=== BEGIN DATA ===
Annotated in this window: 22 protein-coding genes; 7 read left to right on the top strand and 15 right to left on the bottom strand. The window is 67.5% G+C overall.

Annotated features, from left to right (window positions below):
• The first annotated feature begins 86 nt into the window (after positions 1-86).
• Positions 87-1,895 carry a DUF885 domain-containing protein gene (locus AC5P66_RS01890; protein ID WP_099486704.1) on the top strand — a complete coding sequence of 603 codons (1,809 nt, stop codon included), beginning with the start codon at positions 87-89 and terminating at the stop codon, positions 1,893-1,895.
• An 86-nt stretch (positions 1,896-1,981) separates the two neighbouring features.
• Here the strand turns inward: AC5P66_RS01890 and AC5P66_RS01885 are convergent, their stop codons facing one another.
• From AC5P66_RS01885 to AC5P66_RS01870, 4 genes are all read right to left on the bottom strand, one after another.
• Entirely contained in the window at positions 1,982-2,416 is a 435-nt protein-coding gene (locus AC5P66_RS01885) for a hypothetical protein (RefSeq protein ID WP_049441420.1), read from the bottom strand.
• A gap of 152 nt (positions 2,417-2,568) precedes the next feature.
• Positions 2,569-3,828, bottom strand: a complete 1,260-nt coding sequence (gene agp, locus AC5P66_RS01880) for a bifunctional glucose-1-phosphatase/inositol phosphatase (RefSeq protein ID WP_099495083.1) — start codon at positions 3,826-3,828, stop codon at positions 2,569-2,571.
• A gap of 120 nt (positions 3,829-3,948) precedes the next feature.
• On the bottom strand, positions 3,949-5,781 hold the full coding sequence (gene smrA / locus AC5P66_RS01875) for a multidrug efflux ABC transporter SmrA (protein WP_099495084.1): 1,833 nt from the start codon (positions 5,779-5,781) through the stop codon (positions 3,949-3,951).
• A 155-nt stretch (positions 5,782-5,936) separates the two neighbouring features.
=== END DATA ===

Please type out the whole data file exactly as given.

Annotated in this window: 22 protein-coding genes; 7 read left to right on the top strand and 15 right to left on the bottom strand. The window is 67.5% G+C overall.

Annotated features, from left to right (window positions below):
• The first annotated feature begins 86 nt into the window (after positions 1-86).
• Positions 87-1,895 carry a DUF885 domain-containing protein gene (locus AC5P66_RS01890; protein ID WP_099486704.1) on the top strand — a complete coding sequence of 603 codons (1,809 nt, stop codon included), beginning with the start codon at positions 87-89 and terminating at the stop codon, positions 1,893-1,895.
• An 86-nt stretch (positions 1,896-1,981) separates the two neighbouring features.
• Here the strand turns inward: AC5P66_RS01890 and AC5P66_RS01885 are convergent, their stop codons facing one another.
• From AC5P66_RS01885 to AC5P66_RS01870, 4 genes are all read right to left on the bottom strand, one after another.
• Entirely contained in the window at positions 1,982-2,416 is a 435-nt protein-coding gene (locus AC5P66_RS01885) for a hypothetical protein (RefSeq protein ID WP_049441420.1), read from the bottom strand.
• A gap of 152 nt (positions 2,417-2,568) precedes the next feature.
• Positions 2,569-3,828, bottom strand: a complete 1,260-nt coding sequence (gene agp, locus AC5P66_RS01880) for a bifunctional glucose-1-phosphatase/inositol phosphatase (RefSeq protein ID WP_099495083.1) — start codon at positions 3,826-3,828, stop codon at positions 2,569-2,571.
• A gap of 120 nt (positions 3,829-3,948) precedes the next feature.
• On the bottom strand, positions 3,949-5,781 hold the full coding sequence (gene smrA / locus AC5P66_RS01875) for a multidrug efflux ABC transporter SmrA (protein WP_099495084.1): 1,833 nt from the start codon (positions 5,779-5,781) through the stop codon (positions 3,949-3,951).
• A 155-nt stretch (positions 5,782-5,936) separates the two neighbouring features.